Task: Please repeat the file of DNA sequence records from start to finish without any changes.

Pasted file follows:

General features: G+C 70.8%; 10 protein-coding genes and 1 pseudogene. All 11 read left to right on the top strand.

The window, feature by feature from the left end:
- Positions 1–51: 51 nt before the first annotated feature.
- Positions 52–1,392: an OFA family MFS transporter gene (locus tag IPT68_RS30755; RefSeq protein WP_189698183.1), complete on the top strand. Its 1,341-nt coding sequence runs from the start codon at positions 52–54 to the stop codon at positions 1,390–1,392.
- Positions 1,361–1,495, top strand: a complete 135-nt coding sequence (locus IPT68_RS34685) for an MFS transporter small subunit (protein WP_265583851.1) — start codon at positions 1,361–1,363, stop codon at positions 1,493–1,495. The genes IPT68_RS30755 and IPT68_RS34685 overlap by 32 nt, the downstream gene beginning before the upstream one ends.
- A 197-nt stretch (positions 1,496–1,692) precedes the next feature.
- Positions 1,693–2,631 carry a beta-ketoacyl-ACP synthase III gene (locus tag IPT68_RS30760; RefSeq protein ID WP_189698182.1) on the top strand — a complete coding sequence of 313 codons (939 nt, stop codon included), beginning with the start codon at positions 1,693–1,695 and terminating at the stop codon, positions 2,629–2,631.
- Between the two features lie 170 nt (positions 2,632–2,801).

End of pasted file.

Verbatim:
General features: G+C 70.8%; 10 protein-coding genes and 1 pseudogene. All 11 read left to right on the top strand.

The window, feature by feature from the left end:
- Positions 1–51: 51 nt before the first annotated feature.
- Positions 52–1,392: an OFA family MFS transporter gene (locus tag IPT68_RS30755; RefSeq protein WP_189698183.1), complete on the top strand. Its 1,341-nt coding sequence runs from the start codon at positions 52–54 to the stop codon at positions 1,390–1,392.
- Positions 1,361–1,495, top strand: a complete 135-nt coding sequence (locus IPT68_RS34685) for an MFS transporter small subunit (protein WP_265583851.1) — start codon at positions 1,361–1,363, stop codon at positions 1,493–1,495. The genes IPT68_RS30755 and IPT68_RS34685 overlap by 32 nt, the downstream gene beginning before the upstream one ends.
- A 197-nt stretch (positions 1,496–1,692) precedes the next feature.
- Positions 1,693–2,631 carry a beta-ketoacyl-ACP synthase III gene (locus tag IPT68_RS30760; RefSeq protein ID WP_189698182.1) on the top strand — a complete coding sequence of 313 codons (939 nt, stop codon included), beginning with the start codon at positions 1,693–1,695 and terminating at the stop codon, positions 2,629–2,631.
- Between the two features lie 170 nt (positions 2,632–2,801).